Workers of Venezuelan Red Cross distribute humanitarian aid in a hospital in Caracas. Photo by: REUTERS / Manaure Quintero

USAID’s West Bank and Gaza mission braces for layoffs, Ivanka Trump joins lawmakers and World Bank leaders in Côte d’Ivoire, and the United Nations hosts a financing for development follow-up. This week in development:

The Red Cross has delivered the first in a series of planned humanitarian shipments to Venezuela, which it hopes will eventually reach 650,000 Venezuelans. The beginning of the aid effort marks both a turning point in President Nicolás Maduro’s willingness to accept outside humanitarian relief and a neutral alternative to the highly politicized aid showdown waged between the United States — on behalf of opposition leader Juan Guaidó — and the Maduro regime. U.S. efforts to distribute aid inside Venezuela have been forcefully blocked at the border. The aid shipments, which so far include medical equipment, “will be distributed in conformance with the fundamental principles of our movement, especially neutrality, impartiality and independence,” Mario Villarroel, president of the Venezuelan Red Cross, told the New York Times. “Don’t allow the politicization of this great achievement,” he said. The first aid shipments arrived shortly after Venezuela was described as the “most worsened country” on the annual fragile states index, becoming the 32nd most fragile country in the world.

The U.S. Agency for International Development is preparing to lay off most of its staff working at the West Bank and Gaza mission. The agency plans to reduce its Palestinian workforce from about 100 to only 14 under orders from the Trump administration, according to government documents reviewed by NPR. The move comes after the U.S. government cut millions of dollars of aid to Palestinians last year, and after an anti-terror financing bill that went into effect earlier this year forced additional development projects to shut down midstream. The staff reductions are seen as part of an ongoing effort by the administration to wind down an aid mission that aimed to help bring about “a just and lasting solution to the Israeli-Palestinian conflict,” according to USAID. Former U.S. officials have criticized the decision. "Even if you get big checks from the Gulf States, you will want development experts to help steer where that money goes. We won't have our own team of experts available. None of this makes any sense,” former U.S. Ambassador to Israel Daniel Shapiro told NPR.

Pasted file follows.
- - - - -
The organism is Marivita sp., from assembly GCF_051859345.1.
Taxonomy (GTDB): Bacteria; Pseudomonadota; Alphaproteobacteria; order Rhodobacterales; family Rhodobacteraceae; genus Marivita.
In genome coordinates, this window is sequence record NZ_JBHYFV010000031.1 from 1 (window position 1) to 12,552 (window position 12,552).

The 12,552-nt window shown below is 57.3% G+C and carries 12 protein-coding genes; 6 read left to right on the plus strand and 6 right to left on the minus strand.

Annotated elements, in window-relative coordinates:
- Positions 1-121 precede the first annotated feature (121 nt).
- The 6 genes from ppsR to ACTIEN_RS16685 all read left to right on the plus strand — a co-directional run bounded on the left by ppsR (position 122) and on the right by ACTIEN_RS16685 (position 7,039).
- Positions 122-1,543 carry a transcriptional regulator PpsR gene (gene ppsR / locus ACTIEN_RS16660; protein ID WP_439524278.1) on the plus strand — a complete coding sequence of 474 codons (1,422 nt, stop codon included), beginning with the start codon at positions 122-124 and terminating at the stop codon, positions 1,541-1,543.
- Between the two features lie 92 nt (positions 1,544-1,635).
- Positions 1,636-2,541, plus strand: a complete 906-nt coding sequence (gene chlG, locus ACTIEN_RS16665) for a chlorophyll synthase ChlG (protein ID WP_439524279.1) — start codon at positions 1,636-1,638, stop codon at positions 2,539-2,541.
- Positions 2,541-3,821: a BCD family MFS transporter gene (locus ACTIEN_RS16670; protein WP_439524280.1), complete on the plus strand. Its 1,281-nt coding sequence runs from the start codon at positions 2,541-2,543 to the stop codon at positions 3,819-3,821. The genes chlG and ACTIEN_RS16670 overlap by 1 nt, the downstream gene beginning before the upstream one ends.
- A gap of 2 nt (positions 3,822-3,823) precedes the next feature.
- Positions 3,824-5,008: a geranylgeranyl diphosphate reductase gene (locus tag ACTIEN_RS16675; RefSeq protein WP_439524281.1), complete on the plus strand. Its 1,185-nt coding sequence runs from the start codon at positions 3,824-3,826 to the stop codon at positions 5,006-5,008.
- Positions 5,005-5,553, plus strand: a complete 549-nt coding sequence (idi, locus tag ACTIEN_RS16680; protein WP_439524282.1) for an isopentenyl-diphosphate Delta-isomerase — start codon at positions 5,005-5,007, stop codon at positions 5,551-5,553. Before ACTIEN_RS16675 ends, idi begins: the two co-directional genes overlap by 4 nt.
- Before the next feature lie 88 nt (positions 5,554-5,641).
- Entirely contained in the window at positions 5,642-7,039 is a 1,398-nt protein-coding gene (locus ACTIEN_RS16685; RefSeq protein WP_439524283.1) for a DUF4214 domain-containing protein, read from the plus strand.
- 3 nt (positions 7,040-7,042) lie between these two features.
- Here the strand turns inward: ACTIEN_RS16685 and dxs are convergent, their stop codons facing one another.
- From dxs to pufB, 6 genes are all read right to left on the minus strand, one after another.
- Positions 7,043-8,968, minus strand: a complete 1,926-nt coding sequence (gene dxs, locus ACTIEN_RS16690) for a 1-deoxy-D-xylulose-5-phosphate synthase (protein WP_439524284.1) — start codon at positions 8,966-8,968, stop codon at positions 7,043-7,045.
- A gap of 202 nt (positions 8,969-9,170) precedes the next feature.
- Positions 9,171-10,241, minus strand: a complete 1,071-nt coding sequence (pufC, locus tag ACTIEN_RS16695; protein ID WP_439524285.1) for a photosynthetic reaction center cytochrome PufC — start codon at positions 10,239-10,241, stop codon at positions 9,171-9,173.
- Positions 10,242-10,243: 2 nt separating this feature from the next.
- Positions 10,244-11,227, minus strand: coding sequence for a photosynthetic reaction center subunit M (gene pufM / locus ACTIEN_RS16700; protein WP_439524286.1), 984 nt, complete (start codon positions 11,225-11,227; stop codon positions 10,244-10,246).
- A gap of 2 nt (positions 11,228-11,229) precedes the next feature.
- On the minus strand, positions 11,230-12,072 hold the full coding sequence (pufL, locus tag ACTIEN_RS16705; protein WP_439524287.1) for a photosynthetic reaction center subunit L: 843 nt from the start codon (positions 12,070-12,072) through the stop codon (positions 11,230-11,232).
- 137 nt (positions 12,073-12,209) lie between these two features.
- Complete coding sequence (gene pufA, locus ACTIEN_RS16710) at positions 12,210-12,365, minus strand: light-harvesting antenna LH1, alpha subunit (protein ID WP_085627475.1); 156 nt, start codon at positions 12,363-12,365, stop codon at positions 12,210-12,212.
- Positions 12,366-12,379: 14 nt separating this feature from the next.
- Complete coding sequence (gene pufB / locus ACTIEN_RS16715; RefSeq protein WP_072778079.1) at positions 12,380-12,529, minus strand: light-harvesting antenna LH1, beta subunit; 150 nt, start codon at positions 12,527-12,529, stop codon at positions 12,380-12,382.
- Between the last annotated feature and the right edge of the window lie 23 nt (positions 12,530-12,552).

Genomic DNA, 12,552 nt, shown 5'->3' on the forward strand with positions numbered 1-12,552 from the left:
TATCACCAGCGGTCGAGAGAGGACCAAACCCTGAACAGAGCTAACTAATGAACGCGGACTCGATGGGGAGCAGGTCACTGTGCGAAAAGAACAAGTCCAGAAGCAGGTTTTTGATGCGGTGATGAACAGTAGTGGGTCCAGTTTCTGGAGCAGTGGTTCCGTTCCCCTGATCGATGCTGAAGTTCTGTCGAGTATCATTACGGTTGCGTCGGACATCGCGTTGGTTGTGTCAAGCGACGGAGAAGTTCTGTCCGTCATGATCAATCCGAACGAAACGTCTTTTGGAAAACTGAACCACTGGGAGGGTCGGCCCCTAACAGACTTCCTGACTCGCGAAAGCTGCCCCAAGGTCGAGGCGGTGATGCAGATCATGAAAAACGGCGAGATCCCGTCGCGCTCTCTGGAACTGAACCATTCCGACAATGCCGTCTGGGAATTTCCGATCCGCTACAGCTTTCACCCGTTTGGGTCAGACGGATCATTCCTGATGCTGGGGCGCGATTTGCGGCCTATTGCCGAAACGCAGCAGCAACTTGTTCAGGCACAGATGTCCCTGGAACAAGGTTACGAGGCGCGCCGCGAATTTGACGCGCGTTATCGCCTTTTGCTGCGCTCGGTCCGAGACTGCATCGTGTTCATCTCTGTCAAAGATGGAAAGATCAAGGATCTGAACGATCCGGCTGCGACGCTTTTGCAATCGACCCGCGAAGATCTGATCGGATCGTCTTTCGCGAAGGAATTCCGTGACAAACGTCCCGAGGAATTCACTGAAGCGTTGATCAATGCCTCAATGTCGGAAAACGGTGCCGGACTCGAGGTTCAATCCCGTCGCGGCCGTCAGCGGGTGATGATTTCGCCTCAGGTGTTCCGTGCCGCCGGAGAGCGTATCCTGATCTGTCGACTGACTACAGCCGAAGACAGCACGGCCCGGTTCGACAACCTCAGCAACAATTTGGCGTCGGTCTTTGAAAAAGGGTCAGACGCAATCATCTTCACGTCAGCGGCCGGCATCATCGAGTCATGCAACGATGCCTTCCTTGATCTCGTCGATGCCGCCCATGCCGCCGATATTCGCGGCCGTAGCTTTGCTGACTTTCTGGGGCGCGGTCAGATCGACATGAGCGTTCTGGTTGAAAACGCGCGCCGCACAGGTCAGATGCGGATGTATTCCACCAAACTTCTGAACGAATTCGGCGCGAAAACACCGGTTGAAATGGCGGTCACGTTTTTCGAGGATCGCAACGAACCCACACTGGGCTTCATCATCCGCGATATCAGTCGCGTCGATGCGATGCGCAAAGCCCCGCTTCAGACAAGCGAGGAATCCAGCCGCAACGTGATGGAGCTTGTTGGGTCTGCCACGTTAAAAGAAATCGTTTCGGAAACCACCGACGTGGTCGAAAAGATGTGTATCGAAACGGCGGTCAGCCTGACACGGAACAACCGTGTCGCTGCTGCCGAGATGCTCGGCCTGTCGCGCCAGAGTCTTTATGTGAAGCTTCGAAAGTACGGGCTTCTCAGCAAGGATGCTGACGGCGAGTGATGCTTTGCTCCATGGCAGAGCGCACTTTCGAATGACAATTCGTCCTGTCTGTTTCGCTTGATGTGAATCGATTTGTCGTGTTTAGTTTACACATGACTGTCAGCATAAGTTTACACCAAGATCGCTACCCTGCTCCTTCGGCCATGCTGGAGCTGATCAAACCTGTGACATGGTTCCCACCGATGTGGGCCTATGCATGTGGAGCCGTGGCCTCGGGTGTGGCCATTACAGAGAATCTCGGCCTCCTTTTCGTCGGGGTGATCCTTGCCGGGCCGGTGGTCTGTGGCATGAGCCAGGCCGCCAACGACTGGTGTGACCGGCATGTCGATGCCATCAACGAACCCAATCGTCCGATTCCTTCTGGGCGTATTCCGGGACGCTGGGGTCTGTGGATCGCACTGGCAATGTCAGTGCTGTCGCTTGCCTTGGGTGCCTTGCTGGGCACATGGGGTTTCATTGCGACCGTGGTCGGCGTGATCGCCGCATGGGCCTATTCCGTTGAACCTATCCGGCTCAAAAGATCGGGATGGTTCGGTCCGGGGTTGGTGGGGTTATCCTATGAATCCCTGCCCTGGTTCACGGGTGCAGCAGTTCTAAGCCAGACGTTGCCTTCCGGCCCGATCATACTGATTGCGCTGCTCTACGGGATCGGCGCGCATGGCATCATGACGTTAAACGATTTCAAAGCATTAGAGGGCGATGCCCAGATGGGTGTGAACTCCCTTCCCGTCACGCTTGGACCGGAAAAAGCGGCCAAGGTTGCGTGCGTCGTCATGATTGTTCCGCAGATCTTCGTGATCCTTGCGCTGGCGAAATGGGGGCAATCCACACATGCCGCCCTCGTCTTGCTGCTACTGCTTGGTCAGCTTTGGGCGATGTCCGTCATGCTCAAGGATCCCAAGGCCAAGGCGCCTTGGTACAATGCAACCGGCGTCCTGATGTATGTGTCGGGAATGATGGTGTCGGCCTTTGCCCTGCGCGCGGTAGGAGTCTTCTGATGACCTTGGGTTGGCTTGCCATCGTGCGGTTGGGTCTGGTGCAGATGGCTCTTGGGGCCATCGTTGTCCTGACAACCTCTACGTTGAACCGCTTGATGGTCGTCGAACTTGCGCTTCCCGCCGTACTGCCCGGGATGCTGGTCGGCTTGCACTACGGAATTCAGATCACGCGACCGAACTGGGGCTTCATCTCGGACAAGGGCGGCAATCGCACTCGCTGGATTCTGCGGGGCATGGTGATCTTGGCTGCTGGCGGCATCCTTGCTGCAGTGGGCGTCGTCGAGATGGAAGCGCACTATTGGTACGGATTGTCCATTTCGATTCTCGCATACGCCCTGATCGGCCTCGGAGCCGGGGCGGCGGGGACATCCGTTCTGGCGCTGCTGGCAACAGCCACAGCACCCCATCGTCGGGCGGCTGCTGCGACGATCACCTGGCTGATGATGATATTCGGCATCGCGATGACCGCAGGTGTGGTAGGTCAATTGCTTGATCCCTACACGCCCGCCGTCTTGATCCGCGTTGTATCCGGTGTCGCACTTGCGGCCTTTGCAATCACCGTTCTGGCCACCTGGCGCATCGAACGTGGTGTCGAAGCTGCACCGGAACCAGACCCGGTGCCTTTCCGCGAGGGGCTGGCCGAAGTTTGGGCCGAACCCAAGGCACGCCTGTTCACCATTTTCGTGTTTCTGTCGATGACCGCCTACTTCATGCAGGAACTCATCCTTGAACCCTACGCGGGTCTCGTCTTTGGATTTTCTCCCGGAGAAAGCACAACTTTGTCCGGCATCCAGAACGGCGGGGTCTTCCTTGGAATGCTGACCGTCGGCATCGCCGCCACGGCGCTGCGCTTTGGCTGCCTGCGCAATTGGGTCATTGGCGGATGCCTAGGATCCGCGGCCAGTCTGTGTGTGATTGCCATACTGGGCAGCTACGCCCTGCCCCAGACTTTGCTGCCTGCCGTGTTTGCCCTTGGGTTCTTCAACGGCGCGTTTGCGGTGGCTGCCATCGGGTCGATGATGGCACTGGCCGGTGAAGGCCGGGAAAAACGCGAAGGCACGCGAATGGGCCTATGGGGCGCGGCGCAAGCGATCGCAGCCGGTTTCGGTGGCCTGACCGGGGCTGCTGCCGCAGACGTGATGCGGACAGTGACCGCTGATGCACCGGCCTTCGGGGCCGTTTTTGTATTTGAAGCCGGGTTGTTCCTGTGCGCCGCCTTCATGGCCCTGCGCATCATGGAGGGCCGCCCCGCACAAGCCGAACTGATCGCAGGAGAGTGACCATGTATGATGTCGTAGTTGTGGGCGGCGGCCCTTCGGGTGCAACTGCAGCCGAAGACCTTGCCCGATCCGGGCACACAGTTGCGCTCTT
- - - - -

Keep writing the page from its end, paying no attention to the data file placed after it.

The Women Entrepreneurs Finance Initiative West Africa Regional Summit brought together leaders from the World Bank, USAID, the U.S. Congress, and White House adviser and first daughter Ivanka Trump in Côte d’Ivoire this week. The summit, connected with the World Bank financing facility known as We-Fi, focused on the need to change perceptions of women as risky borrowers and reduce the requirements for collateral, in order to boost financing for women entrepreneurs. It also provided an opportunity for development leaders to reaffirm their commitment to an issue that has managed to find traction with a Trump administration otherwise skeptical of global development efforts.

The Financing for Development forum at the U.N. headquarters this week was characterized by a sense of urgency and discussions of the need to act faster to mobilize the capital needed to finance the Sustainable Development Goals. From discussions about the need for integrated national financing frameworks, domestic resource mobilization, and cracking down on illicit financial flows, to how to engage institutional investors and measure impact, the meetings were a stocktaking exercise that found significant shortfalls. The meeting is seen as a key stepping stone to a summit on financing the SDGs that will be held during U.N. General Assembly meetings in September.

About the author

  • Michael Igoe

    Michael Igoe is a Senior Reporter with Devex, based in Washington, D.C. He covers U.S. foreign aid, global health, climate change, and development finance. Prior to joining Devex, Michael researched water management and climate change adaptation in post-Soviet Central Asia, where he also wrote for EurasiaNet. Michael earned his bachelor's degree from Bowdoin College, where he majored in Russian, and his master’s degree from the University of Montana, where he studied international conservation and development.